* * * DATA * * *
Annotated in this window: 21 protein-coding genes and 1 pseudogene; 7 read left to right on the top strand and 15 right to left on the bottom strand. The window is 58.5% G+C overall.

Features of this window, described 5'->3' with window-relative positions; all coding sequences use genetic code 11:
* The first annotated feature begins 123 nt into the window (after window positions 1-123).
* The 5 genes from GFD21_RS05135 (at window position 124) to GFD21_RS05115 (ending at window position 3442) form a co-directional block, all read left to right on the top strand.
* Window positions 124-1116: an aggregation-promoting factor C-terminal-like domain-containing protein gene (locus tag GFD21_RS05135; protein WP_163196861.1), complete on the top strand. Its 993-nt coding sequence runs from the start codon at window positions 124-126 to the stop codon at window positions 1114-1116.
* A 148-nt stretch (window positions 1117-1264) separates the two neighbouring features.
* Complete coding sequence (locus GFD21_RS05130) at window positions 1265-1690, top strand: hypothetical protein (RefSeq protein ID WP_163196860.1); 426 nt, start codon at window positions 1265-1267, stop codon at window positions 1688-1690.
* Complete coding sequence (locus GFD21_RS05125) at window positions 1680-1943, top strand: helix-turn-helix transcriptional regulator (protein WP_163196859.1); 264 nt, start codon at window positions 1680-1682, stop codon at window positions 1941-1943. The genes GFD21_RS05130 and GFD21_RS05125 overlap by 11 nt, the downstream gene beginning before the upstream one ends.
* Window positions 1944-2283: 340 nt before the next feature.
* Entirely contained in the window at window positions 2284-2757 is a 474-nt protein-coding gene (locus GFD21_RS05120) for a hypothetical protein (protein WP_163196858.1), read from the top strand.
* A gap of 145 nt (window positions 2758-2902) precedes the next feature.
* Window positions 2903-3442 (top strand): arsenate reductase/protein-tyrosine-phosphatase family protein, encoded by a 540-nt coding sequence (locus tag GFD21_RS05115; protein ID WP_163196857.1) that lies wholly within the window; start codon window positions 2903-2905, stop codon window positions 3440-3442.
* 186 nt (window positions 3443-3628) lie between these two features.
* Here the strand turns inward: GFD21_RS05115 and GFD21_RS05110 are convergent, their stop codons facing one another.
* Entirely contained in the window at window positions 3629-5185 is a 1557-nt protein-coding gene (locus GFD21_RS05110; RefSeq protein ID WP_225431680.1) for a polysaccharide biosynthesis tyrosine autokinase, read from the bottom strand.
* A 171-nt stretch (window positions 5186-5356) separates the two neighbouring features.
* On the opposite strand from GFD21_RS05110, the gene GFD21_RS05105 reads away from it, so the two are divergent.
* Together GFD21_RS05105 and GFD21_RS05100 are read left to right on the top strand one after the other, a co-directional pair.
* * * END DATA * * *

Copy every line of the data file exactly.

Annotated in this window: 21 protein-coding genes and 1 pseudogene; 7 read left to right on the top strand and 15 right to left on the bottom strand. The window is 58.5% G+C overall.

Features of this window, described 5'->3' with window-relative positions; all coding sequences use genetic code 11:
* The first annotated feature begins 123 nt into the window (after window positions 1-123).
* The 5 genes from GFD21_RS05135 (at window position 124) to GFD21_RS05115 (ending at window position 3442) form a co-directional block, all read left to right on the top strand.
* Window positions 124-1116: an aggregation-promoting factor C-terminal-like domain-containing protein gene (locus tag GFD21_RS05135; protein WP_163196861.1), complete on the top strand. Its 993-nt coding sequence runs from the start codon at window positions 124-126 to the stop codon at window positions 1114-1116.
* A 148-nt stretch (window positions 1117-1264) separates the two neighbouring features.
* Complete coding sequence (locus GFD21_RS05130) at window positions 1265-1690, top strand: hypothetical protein (RefSeq protein ID WP_163196860.1); 426 nt, start codon at window positions 1265-1267, stop codon at window positions 1688-1690.
* Complete coding sequence (locus GFD21_RS05125) at window positions 1680-1943, top strand: helix-turn-helix transcriptional regulator (protein WP_163196859.1); 264 nt, start codon at window positions 1680-1682, stop codon at window positions 1941-1943. The genes GFD21_RS05130 and GFD21_RS05125 overlap by 11 nt, the downstream gene beginning before the upstream one ends.
* Window positions 1944-2283: 340 nt before the next feature.
* Entirely contained in the window at window positions 2284-2757 is a 474-nt protein-coding gene (locus GFD21_RS05120) for a hypothetical protein (protein WP_163196858.1), read from the top strand.
* A gap of 145 nt (window positions 2758-2902) precedes the next feature.
* Window positions 2903-3442 (top strand): arsenate reductase/protein-tyrosine-phosphatase family protein, encoded by a 540-nt coding sequence (locus tag GFD21_RS05115; protein ID WP_163196857.1) that lies wholly within the window; start codon window positions 2903-2905, stop codon window positions 3440-3442.
* 186 nt (window positions 3443-3628) lie between these two features.
* Here the strand turns inward: GFD21_RS05115 and GFD21_RS05110 are convergent, their stop codons facing one another.
* Entirely contained in the window at window positions 3629-5185 is a 1557-nt protein-coding gene (locus GFD21_RS05110; RefSeq protein ID WP_225431680.1) for a polysaccharide biosynthesis tyrosine autokinase, read from the bottom strand.
* A 171-nt stretch (window positions 5186-5356) separates the two neighbouring features.
* On the opposite strand from GFD21_RS05110, the gene GFD21_RS05105 reads away from it, so the two are divergent.
* Together GFD21_RS05105 and GFD21_RS05100 are read left to right on the top strand one after the other, a co-directional pair.